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Voting matters - To advance the understanding of preferential voting
Issue 24, October 2007
(Complete issue in PDF, 496Kb.)
The McDougall Trustees recently asked a senior academic is undertake a
review of Voting matters, partly due to some comments on the Internet.
You may have noticed a difference to the front sheet since the
subtitle has been changed from the previous text: for the technical
issues of STV. This change reflects the actual content which is not
restricted to STV.
An issue which arose from the review was a criticism of the paper by
Allard in Issue 5 which gives a low figure for the number of STV
elections which are non-monotonic. It is perhaps not obvious that an
election can fail to be monotonic in two distinct ways. Given an
election for three seats and six candidates in which A, B and C are
elected and X, Y and Z fail to be elected, then increased support for
C could result in C not being elected; or alternatively, reduced
support for X could result in X being elected. It seems clear that a
more robust estimate for the occurrence of a non-monotonic election is
needed. An academic has agreed to investigate this. It would also be
interesting to know if the actual STV counting rule had an impact on
There are 4 papers in this issue, all of which are comments or reviews of other
The Editor must correct a statement made in the last editorial which
stated: In electoral terms, Meek has the advantage that the
intervention of a no-hope candidate cannot change the choice of the
elected candidates - a failing of all the rules used for current
hand-counting STV methods. This is not correct in general. For
instance, if a Meek count excludes candidates A, B and C (in that order), then
rerunning the count without A will get the same result, and
also without A and B, or A, B and C. However, a different result may
be obtained by excluding B (without A), or by excluding A and C
without B, etc. With a conventional count, if the first stage excludes
a candidate, then rerunning the count without that candidate does not
necessarily obtain the same result.
Readers are no doubt familiar with the problems that were encountered
with the Scottish elections this spring. However, the STV elections
went off smoothly. The Glasgow election area provided complete
details of the voting profiles on the Internet, although it was
the only area to do so. This provides a very significant addition
to the STV data available for academic study.
The site www.votingmatters.org.uk is now working on the Internet,
but bookmarks to the old site should be changed to the new one, since
the old site will be removed eventually.
- I D Hill: STV in Northern Ireland and proportional representation
This paper makes two suggestions for increasing the degree of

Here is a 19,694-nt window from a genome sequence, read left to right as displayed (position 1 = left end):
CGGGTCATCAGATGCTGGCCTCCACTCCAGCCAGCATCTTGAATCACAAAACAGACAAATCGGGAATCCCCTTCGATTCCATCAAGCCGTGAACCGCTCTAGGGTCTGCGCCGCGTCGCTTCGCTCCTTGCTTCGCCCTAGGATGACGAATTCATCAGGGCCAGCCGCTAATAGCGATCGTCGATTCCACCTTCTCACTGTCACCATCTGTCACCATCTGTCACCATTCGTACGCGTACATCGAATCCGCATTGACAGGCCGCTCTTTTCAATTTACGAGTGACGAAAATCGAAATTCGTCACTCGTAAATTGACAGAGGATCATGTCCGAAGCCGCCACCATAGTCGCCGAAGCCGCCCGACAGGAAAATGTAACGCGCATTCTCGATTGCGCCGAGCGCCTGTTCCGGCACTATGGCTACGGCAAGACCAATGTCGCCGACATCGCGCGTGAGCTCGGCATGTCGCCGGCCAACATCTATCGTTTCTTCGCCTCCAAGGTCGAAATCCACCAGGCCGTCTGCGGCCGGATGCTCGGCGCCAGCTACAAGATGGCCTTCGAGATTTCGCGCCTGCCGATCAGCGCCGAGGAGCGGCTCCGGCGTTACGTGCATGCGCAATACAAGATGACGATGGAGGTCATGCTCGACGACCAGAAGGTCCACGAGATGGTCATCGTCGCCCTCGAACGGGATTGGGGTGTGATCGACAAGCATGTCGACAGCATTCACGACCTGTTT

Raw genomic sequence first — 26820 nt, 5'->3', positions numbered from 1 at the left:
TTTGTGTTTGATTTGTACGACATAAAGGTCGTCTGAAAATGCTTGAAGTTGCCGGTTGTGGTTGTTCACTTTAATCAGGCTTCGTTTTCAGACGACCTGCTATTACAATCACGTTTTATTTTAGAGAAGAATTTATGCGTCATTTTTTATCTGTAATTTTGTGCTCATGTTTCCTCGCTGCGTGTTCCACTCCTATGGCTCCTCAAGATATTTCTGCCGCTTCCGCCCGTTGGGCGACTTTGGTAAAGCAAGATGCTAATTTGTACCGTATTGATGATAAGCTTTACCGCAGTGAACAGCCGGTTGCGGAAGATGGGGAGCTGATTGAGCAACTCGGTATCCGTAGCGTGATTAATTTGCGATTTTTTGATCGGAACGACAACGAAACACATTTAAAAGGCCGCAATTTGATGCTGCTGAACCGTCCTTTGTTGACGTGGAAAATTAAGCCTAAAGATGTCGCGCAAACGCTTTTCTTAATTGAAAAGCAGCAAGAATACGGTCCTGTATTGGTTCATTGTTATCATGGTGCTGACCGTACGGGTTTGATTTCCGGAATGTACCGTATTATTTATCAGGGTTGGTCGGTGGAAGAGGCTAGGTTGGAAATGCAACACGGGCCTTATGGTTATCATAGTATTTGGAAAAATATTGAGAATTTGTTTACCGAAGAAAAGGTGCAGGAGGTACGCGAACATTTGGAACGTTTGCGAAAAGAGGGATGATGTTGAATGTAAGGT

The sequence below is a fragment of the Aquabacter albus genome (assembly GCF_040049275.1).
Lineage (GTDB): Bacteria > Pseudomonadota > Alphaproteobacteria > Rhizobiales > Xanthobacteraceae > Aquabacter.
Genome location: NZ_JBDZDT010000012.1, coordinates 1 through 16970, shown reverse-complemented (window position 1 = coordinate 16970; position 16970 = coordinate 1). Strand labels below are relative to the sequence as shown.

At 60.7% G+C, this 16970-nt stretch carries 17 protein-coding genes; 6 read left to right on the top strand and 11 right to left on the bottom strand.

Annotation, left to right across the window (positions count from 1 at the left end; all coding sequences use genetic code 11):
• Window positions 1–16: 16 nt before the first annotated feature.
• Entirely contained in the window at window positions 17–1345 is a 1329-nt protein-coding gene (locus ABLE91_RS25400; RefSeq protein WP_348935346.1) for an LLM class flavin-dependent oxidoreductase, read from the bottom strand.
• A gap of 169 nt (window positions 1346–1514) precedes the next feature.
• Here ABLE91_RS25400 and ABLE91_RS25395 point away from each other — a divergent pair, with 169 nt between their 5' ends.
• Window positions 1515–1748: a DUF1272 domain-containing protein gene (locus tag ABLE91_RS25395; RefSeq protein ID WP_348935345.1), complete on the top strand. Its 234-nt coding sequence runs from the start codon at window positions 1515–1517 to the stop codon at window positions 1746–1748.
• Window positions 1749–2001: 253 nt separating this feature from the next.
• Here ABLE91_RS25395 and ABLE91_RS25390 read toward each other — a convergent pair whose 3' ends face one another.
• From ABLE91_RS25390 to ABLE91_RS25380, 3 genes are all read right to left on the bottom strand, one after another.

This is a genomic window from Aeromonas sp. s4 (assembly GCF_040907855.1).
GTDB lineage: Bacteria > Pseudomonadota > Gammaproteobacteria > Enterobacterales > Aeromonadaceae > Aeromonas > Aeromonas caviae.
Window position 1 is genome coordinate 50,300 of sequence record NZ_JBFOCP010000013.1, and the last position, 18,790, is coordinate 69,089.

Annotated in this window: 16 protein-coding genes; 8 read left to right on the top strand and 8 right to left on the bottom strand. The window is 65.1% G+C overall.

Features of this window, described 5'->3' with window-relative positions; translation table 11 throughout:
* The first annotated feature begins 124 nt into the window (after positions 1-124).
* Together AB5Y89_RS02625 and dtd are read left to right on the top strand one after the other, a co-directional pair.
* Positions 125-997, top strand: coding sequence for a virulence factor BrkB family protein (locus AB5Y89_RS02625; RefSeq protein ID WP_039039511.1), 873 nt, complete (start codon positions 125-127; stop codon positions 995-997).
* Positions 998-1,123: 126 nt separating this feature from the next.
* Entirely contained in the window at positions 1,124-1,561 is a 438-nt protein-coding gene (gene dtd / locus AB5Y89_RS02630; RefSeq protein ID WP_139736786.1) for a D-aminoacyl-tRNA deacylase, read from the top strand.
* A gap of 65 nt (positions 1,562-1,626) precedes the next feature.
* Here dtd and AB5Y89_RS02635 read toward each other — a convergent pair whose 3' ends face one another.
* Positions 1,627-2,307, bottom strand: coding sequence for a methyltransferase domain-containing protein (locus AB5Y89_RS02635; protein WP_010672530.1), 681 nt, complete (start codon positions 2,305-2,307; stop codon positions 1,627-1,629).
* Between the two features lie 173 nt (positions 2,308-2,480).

proportionality for elections. Changing the number of seats per
constituency would require a legislative change, but is conceptually
simple. Using the eligible votes to determine the split is
more radical, but why not? What do readers think of this?
- Jonathan Lundell and I D Hill: Notes on the Droop quota
The Droop quota is a key issue of STV. Note that the authors place great
emphasis on DPC (see the paper for details). This criterion could be
regarded as critical for STV, yet some counting methods fail this test,
at least in marginal situations.
- H R Droop: On Methods of Electing Representatives
In preparing the previous paper, it was clear that the original
paper of Droop was not widely available. Hence it was decided to
reprint it, with the approval of the original publisher (although
long out of copyright). Although long by modern standards, it
raises very many issues, the majority of which are still
outstanding today. Thanks to the two previous authors and David
Farrell in assisting with this reprinting.
- E Stensholt: Review - Elections in split societies
This is a review of a book edited by Peter Emerson. The topic of the
book is voting systems based upon Borda scores. Such systems are
clearly related to STV in many respects and hence a comparison is
surely of interest. In order to present the review, a scheme for
illustrating voting profiles is used. Note that the review and
the book takes into account the political position of a divided society
in Northern Ireland.
Readers are reminded that views expressed in Voting matters by
contributors do not necessarily reflect those of the McDougall Trust
or its trustees.
Papers with citations
- David Hill: STV in Northern Ireland. (p1-2, PDF 92Kb)
- Jonathan Lundell and I D Hill: Notes on the Droop quota. (p3-6, PDF 200Kb)
- H R Droop: On Methods of Electing Representatives. (p7-46, PDF 1.1Mbb)
- E Stensholt: Review Ñ Elections in split societies. (p47-56, PDF 396Kb)